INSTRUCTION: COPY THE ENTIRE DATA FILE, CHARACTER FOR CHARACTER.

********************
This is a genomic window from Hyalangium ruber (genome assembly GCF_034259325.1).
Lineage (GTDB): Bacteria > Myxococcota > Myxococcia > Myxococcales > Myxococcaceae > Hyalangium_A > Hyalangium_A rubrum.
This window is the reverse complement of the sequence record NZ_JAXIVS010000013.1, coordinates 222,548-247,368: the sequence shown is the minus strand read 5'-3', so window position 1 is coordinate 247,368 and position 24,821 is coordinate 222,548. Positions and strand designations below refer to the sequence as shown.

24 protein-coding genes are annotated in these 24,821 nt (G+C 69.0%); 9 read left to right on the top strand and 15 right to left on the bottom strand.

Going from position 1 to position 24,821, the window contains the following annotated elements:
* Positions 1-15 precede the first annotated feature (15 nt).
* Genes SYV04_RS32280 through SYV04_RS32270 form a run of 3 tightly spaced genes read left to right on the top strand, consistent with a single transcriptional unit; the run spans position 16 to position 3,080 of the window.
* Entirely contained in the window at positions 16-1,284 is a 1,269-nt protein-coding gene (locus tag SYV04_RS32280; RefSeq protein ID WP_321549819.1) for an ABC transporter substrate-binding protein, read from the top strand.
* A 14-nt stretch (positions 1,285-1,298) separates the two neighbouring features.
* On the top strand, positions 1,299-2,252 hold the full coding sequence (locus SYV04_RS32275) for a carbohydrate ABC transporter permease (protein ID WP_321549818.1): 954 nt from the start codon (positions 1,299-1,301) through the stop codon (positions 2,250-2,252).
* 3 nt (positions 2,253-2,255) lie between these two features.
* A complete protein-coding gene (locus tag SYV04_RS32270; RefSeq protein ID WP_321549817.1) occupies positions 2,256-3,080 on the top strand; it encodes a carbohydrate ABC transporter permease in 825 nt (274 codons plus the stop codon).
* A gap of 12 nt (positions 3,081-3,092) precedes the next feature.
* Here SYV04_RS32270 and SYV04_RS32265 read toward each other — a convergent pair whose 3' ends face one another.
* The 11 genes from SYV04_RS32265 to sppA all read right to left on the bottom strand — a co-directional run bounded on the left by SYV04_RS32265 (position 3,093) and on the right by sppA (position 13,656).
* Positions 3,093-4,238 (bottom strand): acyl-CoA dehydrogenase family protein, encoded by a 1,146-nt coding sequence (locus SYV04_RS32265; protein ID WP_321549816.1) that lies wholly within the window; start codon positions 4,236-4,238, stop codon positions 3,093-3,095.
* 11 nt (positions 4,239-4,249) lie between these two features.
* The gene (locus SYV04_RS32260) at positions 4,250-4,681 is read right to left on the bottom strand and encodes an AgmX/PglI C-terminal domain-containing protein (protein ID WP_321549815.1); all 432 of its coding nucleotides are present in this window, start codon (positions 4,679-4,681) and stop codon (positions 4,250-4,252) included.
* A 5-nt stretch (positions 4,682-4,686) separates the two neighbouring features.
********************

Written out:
This is a genomic window from Hyalangium ruber (genome assembly GCF_034259325.1).
Lineage (GTDB): Bacteria > Myxococcota > Myxococcia > Myxococcales > Myxococcaceae > Hyalangium_A > Hyalangium_A rubrum.
This window is the reverse complement of the sequence record NZ_JAXIVS010000013.1, coordinates 222,548-247,368: the sequence shown is the minus strand read 5'-3', so window position 1 is coordinate 247,368 and position 24,821 is coordinate 222,548. Positions and strand designations below refer to the sequence as shown.

24 protein-coding genes are annotated in these 24,821 nt (G+C 69.0%); 9 read left to right on the top strand and 15 right to left on the bottom strand.

Going from position 1 to position 24,821, the window contains the following annotated elements:
* Positions 1-15 precede the first annotated feature (15 nt).
* Genes SYV04_RS32280 through SYV04_RS32270 form a run of 3 tightly spaced genes read left to right on the top strand, consistent with a single transcriptional unit; the run spans position 16 to position 3,080 of the window.
* Entirely contained in the window at positions 16-1,284 is a 1,269-nt protein-coding gene (locus tag SYV04_RS32280; RefSeq protein ID WP_321549819.1) for an ABC transporter substrate-binding protein, read from the top strand.
* A 14-nt stretch (positions 1,285-1,298) separates the two neighbouring features.
* On the top strand, positions 1,299-2,252 hold the full coding sequence (locus SYV04_RS32275) for a carbohydrate ABC transporter permease (protein ID WP_321549818.1): 954 nt from the start codon (positions 1,299-1,301) through the stop codon (positions 2,250-2,252).
* 3 nt (positions 2,253-2,255) lie between these two features.
* A complete protein-coding gene (locus tag SYV04_RS32270; RefSeq protein ID WP_321549817.1) occupies positions 2,256-3,080 on the top strand; it encodes a carbohydrate ABC transporter permease in 825 nt (274 codons plus the stop codon).
* A gap of 12 nt (positions 3,081-3,092) precedes the next feature.
* Here SYV04_RS32270 and SYV04_RS32265 read toward each other — a convergent pair whose 3' ends face one another.
* The 11 genes from SYV04_RS32265 to sppA all read right to left on the bottom strand — a co-directional run bounded on the left by SYV04_RS32265 (position 3,093) and on the right by sppA (position 13,656).
* Positions 3,093-4,238 (bottom strand): acyl-CoA dehydrogenase family protein, encoded by a 1,146-nt coding sequence (locus SYV04_RS32265; protein ID WP_321549816.1) that lies wholly within the window; start codon positions 4,236-4,238, stop codon positions 3,093-3,095.
* 11 nt (positions 4,239-4,249) lie between these two features.
* The gene (locus SYV04_RS32260) at positions 4,250-4,681 is read right to left on the bottom strand and encodes an AgmX/PglI C-terminal domain-containing protein (protein ID WP_321549815.1); all 432 of its coding nucleotides are present in this window, start codon (positions 4,679-4,681) and stop codon (positions 4,250-4,252) included.
* A 5-nt stretch (positions 4,682-4,686) separates the two neighbouring features.